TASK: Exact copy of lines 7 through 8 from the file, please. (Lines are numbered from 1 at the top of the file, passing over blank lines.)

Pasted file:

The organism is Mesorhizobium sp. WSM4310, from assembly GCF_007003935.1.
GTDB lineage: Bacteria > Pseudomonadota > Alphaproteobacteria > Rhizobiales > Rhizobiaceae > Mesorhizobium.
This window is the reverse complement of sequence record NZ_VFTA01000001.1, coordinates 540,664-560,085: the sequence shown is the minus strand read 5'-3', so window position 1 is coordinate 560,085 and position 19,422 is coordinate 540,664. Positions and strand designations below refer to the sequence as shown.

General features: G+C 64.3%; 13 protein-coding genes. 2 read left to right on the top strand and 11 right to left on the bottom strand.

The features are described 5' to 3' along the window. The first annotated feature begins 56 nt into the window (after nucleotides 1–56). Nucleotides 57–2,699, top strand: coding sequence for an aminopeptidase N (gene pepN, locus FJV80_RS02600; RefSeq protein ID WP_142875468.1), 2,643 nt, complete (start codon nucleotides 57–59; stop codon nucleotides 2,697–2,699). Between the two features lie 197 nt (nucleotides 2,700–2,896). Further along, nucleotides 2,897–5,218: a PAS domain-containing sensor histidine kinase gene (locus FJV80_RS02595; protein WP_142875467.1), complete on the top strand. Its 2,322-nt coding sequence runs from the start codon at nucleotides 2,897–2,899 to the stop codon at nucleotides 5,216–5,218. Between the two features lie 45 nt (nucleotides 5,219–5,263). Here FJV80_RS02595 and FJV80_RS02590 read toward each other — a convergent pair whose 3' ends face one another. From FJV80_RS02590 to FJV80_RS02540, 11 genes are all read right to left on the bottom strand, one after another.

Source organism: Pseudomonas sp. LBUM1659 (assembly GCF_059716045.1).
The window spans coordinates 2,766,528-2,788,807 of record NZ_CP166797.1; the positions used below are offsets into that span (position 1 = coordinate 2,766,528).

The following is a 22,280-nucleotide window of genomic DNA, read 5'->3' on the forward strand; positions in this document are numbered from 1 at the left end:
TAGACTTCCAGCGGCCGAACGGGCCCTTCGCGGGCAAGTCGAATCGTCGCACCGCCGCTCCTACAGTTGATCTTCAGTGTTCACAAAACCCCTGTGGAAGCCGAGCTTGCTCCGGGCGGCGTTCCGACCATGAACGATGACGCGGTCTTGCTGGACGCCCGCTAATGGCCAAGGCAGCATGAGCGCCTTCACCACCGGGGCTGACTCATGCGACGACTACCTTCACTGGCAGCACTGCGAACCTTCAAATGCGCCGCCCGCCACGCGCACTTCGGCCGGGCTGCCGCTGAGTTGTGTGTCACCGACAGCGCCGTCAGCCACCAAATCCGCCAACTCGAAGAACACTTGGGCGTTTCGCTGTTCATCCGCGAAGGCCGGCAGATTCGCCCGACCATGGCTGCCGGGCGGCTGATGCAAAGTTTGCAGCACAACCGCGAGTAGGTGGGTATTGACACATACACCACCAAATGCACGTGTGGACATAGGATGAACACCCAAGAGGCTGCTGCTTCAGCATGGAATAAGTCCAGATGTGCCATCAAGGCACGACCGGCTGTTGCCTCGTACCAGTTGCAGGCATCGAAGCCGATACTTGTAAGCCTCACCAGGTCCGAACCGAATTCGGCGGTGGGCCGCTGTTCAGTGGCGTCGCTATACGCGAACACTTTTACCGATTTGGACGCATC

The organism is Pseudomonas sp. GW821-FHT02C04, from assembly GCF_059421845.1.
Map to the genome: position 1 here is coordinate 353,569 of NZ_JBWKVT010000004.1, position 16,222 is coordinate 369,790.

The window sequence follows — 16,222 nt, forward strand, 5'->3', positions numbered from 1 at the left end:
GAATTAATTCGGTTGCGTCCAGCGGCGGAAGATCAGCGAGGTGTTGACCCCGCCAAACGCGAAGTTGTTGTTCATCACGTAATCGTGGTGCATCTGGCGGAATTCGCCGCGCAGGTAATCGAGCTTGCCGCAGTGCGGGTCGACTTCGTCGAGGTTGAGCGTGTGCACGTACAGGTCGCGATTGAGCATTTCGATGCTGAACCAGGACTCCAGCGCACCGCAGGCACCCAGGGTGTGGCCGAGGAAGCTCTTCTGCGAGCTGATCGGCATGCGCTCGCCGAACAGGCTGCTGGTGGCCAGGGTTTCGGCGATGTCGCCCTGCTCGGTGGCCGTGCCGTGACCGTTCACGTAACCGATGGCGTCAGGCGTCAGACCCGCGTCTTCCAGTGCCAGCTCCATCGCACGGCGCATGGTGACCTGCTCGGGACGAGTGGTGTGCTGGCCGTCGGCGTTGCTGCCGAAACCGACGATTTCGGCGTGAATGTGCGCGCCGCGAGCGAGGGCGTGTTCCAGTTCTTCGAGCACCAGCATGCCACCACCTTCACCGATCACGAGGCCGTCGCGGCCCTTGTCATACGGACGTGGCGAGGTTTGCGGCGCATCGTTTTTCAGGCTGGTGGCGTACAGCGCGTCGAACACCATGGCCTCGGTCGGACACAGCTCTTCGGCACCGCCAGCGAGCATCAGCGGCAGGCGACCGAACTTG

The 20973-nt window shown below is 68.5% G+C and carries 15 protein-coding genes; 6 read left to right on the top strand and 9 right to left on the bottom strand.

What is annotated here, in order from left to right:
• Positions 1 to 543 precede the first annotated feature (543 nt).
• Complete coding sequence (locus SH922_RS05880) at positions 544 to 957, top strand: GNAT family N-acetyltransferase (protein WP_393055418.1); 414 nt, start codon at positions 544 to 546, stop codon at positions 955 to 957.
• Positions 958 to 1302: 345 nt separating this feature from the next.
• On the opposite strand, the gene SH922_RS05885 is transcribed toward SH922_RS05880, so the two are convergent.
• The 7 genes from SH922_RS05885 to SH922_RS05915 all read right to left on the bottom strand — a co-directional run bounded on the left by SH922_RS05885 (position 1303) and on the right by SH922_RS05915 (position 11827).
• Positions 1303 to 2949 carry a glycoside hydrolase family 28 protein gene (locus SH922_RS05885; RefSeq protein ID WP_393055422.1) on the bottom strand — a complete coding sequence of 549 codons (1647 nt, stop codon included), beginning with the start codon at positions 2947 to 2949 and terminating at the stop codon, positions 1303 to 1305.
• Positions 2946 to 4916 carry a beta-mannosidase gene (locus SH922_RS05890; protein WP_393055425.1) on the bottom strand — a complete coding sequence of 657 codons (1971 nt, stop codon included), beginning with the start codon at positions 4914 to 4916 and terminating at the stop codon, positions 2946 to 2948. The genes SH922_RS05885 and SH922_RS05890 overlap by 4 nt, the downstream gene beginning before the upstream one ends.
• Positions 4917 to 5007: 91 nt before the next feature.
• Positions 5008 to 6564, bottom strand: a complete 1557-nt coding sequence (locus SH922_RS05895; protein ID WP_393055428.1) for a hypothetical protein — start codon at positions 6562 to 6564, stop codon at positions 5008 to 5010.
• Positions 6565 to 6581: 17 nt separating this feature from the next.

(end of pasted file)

The window spans coordinates 2,766,528-2,788,807 of record NZ_CP166797.1; the positions used below are offsets into that span (position 1 = coordinate 2,766,528).

The following is a 22,280-nucleotide window of genomic DNA, read 5'->3' on the forward strand; positions in this document are numbered from 1 at the left end: